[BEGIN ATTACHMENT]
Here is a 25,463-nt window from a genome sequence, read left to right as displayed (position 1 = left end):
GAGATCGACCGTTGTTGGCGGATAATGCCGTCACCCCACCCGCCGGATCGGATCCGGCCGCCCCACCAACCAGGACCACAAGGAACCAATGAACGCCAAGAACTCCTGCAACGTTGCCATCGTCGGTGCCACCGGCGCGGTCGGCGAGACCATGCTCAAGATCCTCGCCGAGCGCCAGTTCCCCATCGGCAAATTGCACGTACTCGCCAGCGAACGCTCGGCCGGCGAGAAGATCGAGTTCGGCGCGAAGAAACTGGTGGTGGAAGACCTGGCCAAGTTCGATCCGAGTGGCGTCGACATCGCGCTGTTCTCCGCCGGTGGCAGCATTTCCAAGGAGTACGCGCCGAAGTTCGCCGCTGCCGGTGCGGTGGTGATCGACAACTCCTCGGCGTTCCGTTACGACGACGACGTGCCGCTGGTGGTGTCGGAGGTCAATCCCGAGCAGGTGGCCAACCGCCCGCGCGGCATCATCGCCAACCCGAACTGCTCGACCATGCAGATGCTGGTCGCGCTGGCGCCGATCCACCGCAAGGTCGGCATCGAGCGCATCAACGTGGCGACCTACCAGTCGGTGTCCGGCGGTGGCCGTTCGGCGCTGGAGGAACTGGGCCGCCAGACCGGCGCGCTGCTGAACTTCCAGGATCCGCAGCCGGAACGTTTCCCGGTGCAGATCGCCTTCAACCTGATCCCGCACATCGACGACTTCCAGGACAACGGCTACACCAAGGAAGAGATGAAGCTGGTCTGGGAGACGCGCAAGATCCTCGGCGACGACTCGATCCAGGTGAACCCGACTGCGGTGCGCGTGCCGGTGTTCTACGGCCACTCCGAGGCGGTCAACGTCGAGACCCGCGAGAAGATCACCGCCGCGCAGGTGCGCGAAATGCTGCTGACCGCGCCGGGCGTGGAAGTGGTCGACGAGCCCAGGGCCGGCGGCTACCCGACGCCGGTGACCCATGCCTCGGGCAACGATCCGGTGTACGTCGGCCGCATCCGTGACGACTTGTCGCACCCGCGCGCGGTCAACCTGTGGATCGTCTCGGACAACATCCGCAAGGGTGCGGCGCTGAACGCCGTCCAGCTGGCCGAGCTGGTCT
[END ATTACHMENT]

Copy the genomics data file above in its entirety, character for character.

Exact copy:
Here is a 25,463-nt window from a genome sequence, read left to right as displayed (position 1 = left end):
GAGATCGACCGTTGTTGGCGGATAATGCCGTCACCCCACCCGCCGGATCGGATCCGGCCGCCCCACCAACCAGGACCACAAGGAACCAATGAACGCCAAGAACTCCTGCAACGTTGCCATCGTCGGTGCCACCGGCGCGGTCGGCGAGACCATGCTCAAGATCCTCGCCGAGCGCCAGTTCCCCATCGGCAAATTGCACGTACTCGCCAGCGAACGCTCGGCCGGCGAGAAGATCGAGTTCGGCGCGAAGAAACTGGTGGTGGAAGACCTGGCCAAGTTCGATCCGAGTGGCGTCGACATCGCGCTGTTCTCCGCCGGTGGCAGCATTTCCAAGGAGTACGCGCCGAAGTTCGCCGCTGCCGGTGCGGTGGTGATCGACAACTCCTCGGCGTTCCGTTACGACGACGACGTGCCGCTGGTGGTGTCGGAGGTCAATCCCGAGCAGGTGGCCAACCGCCCGCGCGGCATCATCGCCAACCCGAACTGCTCGACCATGCAGATGCTGGTCGCGCTGGCGCCGATCCACCGCAAGGTCGGCATCGAGCGCATCAACGTGGCGACCTACCAGTCGGTGTCCGGCGGTGGCCGTTCGGCGCTGGAGGAACTGGGCCGCCAGACCGGCGCGCTGCTGAACTTCCAGGATCCGCAGCCGGAACGTTTCCCGGTGCAGATCGCCTTCAACCTGATCCCGCACATCGACGACTTCCAGGACAACGGCTACACCAAGGAAGAGATGAAGCTGGTCTGGGAGACGCGCAAGATCCTCGGCGACGACTCGATCCAGGTGAACCCGACTGCGGTGCGCGTGCCGGTGTTCTACGGCCACTCCGAGGCGGTCAACGTCGAGACCCGCGAGAAGATCACCGCCGCGCAGGTGCGCGAAATGCTGCTGACCGCGCCGGGCGTGGAAGTGGTCGACGAGCCCAGGGCCGGCGGCTACCCGACGCCGGTGACCCATGCCTCGGGCAACGATCCGGTGTACGTCGGCCGCATCCGTGACGACTTGTCGCACCCGCGCGCGGTCAACCTGTGGATCGTCTCGGACAACATCCGCAAGGGTGCGGCGCTGAACGCCGTCCAGCTGGCCGAGCTGGTCT